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Figure 1. (A) Schematic representative of experimental protocol, where 7-week-old DSS rats were fed with low-salt (LS; n = 6) or high-salt (HS; n = 8) diets for 7 weeks as well as high-salt diet for 7 weeks with inhaling ultrafine zinc particles for 4 weeks (HP; n = 8); (B) the experimental device for regulating the inhalation of ultrafine zinc particles in the HP group; (C) echocardiography in B-mode tracings; (D) schematic diagram of strain direction; (E) CO and (F) E/A in the three groups at the age of 14 weeks, where symbol *means LS vs. HP agree P < 0.05, symbol **means LS vs. HS agree P < 0.05 and symbol ***means HS vs. HS agree P < 0.05.

An experimental device was designed for regulating the inhalation of ultrafine zinc particles in the HP group, where a sealed chamber was connected with an atomizer of ultrasonic irradiation (YUWELL 402B, Jiangsu Yuyue Medical Equipment & Supply Co., Ltd.) and a carbon filter by two tubes. As shown in Figure 1B, the aerosolized ultrafine zinc particles were mixed with the dry air at a frequency of 1.7 MHz and directed to the chamber. The air flow was monitored by a flow monitor (MF5706, Siargo Co., Ltd.) to regulate the concentration of ultrafine zinc particles. The 10-week-old HP animals inhaled ultrafine zinc particles 3 h per day for 4 weeks. All animals were fed a certain amount of diet and water every day, raised at 26°C indoors, and under 12:12 h light/dark artificial cycle conditions. All animals were raised to 14 weeks of age and underwent the ultrasound measurements. The HP and HS groups showed weakness and decreased activity. All experiments were performed in accordance with Chinese National and Peking University ethical guidelines regarding the use of animals in research, consistent with the NIH guidelines (Guide for the care and use of laboratory animals) on the protection of animals used for scientific purposes. The experimental protocol was approved by the Animal Care and Use Committee of Peking University, China.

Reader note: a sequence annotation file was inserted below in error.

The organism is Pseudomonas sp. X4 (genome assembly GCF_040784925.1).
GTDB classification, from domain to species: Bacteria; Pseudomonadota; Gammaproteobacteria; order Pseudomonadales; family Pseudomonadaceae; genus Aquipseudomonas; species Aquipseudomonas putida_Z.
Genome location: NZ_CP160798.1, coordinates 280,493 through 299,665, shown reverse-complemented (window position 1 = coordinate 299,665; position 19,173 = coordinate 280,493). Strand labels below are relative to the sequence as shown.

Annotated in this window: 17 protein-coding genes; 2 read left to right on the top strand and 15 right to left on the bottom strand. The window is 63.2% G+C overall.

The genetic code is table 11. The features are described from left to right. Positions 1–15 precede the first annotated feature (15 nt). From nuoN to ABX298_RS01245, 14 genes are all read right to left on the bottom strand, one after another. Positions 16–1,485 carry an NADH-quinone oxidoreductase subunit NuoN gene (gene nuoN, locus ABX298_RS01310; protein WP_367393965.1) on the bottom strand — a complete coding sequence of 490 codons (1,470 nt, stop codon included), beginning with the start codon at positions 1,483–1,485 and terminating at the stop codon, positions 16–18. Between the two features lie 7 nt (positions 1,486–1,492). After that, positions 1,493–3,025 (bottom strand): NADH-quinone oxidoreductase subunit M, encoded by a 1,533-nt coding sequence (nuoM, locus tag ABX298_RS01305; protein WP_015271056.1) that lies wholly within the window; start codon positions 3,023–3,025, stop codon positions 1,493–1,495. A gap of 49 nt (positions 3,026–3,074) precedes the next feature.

Echocardiographic Measurements